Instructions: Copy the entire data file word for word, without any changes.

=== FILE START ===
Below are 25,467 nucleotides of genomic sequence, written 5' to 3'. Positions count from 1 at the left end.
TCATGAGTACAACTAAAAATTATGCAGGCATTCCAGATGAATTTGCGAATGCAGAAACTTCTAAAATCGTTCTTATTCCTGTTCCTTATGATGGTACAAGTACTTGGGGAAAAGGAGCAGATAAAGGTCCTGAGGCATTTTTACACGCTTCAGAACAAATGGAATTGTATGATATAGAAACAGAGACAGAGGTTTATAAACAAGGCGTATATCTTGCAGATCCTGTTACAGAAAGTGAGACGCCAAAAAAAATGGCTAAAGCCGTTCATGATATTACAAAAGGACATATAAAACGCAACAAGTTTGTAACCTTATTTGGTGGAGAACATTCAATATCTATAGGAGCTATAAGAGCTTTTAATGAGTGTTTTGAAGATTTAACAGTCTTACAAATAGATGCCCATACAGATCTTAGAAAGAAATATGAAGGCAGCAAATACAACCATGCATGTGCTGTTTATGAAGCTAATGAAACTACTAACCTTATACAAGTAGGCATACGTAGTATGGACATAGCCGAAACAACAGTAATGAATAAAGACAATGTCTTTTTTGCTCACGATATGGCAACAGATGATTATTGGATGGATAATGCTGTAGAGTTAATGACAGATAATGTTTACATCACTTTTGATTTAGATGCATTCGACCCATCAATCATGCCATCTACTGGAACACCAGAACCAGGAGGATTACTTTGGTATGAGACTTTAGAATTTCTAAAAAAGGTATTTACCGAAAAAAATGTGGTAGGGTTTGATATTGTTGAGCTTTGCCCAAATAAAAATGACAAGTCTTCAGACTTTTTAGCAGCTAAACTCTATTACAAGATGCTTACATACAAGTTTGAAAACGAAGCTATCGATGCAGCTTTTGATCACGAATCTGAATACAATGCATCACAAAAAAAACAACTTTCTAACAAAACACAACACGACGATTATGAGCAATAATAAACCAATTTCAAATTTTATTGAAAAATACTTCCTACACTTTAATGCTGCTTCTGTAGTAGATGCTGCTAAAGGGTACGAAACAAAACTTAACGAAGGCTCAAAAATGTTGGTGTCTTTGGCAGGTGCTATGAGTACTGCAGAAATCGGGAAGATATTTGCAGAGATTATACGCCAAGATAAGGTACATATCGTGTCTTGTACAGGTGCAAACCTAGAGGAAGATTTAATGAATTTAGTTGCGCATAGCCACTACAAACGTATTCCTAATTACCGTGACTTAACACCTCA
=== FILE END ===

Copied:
Below are 25,467 nucleotides of genomic sequence, written 5' to 3'. Positions count from 1 at the left end.
TCATGAGTACAACTAAAAATTATGCAGGCATTCCAGATGAATTTGCGAATGCAGAAACTTCTAAAATCGTTCTTATTCCTGTTCCTTATGATGGTACAAGTACTTGGGGAAAAGGAGCAGATAAAGGTCCTGAGGCATTTTTACACGCTTCAGAACAAATGGAATTGTATGATATAGAAACAGAGACAGAGGTTTATAAACAAGGCGTATATCTTGCAGATCCTGTTACAGAAAGTGAGACGCCAAAAAAAATGGCTAAAGCCGTTCATGATATTACAAAAGGACATATAAAACGCAACAAGTTTGTAACCTTATTTGGTGGAGAACATTCAATATCTATAGGAGCTATAAGAGCTTTTAATGAGTGTTTTGAAGATTTAACAGTCTTACAAATAGATGCCCATACAGATCTTAGAAAGAAATATGAAGGCAGCAAATACAACCATGCATGTGCTGTTTATGAAGCTAATGAAACTACTAACCTTATACAAGTAGGCATACGTAGTATGGACATAGCCGAAACAACAGTAATGAATAAAGACAATGTCTTTTTTGCTCACGATATGGCAACAGATGATTATTGGATGGATAATGCTGTAGAGTTAATGACAGATAATGTTTACATCACTTTTGATTTAGATGCATTCGACCCATCAATCATGCCATCTACTGGAACACCAGAACCAGGAGGATTACTTTGGTATGAGACTTTAGAATTTCTAAAAAAGGTATTTACCGAAAAAAATGTGGTAGGGTTTGATATTGTTGAGCTTTGCCCAAATAAAAATGACAAGTCTTCAGACTTTTTAGCAGCTAAACTCTATTACAAGATGCTTACATACAAGTTTGAAAACGAAGCTATCGATGCAGCTTTTGATCACGAATCTGAATACAATGCATCACAAAAAAAACAACTTTCTAACAAAACACAACACGACGATTATGAGCAATAATAAACCAATTTCAAATTTTATTGAAAAATACTTCCTACACTTTAATGCTGCTTCTGTAGTAGATGCTGCTAAAGGGTACGAAACAAAACTTAACGAAGGCTCAAAAATGTTGGTGTCTTTGGCAGGTGCTATGAGTACTGCAGAAATCGGGAAGATATTTGCAGAGATTATACGCCAAGATAAGGTACATATCGTGTCTTGTACAGGTGCAAACCTAGAGGAAGATTTAATGAATTTAGTTGCGCATAGCCACTACAAACGTATTCCTAATTACCGTGACTTAACACCTCA